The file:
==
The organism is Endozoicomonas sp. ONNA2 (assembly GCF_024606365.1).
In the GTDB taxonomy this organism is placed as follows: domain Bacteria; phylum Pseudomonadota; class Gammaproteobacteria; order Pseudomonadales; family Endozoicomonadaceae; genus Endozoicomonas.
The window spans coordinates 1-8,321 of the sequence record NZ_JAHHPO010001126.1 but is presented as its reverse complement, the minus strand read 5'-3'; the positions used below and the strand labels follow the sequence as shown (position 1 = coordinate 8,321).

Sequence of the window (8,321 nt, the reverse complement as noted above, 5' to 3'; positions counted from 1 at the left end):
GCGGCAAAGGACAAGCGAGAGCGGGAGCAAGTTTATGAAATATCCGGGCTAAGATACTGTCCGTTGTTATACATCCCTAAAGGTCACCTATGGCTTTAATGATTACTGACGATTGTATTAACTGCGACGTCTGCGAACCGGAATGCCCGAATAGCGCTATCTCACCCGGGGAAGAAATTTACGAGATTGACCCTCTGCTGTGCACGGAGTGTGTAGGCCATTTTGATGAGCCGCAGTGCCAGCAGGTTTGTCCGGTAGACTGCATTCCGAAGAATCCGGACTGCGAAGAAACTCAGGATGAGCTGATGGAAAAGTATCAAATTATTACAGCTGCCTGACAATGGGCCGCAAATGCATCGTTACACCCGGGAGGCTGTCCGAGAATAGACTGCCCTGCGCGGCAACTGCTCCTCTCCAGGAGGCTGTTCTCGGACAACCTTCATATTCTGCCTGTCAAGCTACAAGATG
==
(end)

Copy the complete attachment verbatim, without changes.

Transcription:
The organism is Endozoicomonas sp. ONNA2 (assembly GCF_024606365.1).
In the GTDB taxonomy this organism is placed as follows: domain Bacteria; phylum Pseudomonadota; class Gammaproteobacteria; order Pseudomonadales; family Endozoicomonadaceae; genus Endozoicomonas.
The window spans coordinates 1-8,321 of the sequence record NZ_JAHHPO010001126.1 but is presented as its reverse complement, the minus strand read 5'-3'; the positions used below and the strand labels follow the sequence as shown (position 1 = coordinate 8,321).

Sequence of the window (8,321 nt, the reverse complement as noted above, 5' to 3'; positions counted from 1 at the left end):
GCGGCAAAGGACAAGCGAGAGCGGGAGCAAGTTTATGAAATATCCGGGCTAAGATACTGTCCGTTGTTATACATCCCTAAAGGTCACCTATGGCTTTAATGATTACTGACGATTGTATTAACTGCGACGTCTGCGAACCGGAATGCCCGAATAGCGCTATCTCACCCGGGGAAGAAATTTACGAGATTGACCCTCTGCTGTGCACGGAGTGTGTAGGCCATTTTGATGAGCCGCAGTGCCAGCAGGTTTGTCCGGTAGACTGCATTCCGAAGAATCCGGACTGCGAAGAAACTCAGGATGAGCTGATGGAAAAGTATCAAATTATTACAGCTGCCTGACAATGGGCCGCAAATGCATCGTTACACCCGGGAGGCTGTCCGAGAATAGACTGCCCTGCGCGGCAACTGCTCCTCTCCAGGAGGCTGTTCTCGGACAACCTTCATATTCTGCCTGTCAAGCTACAAGATG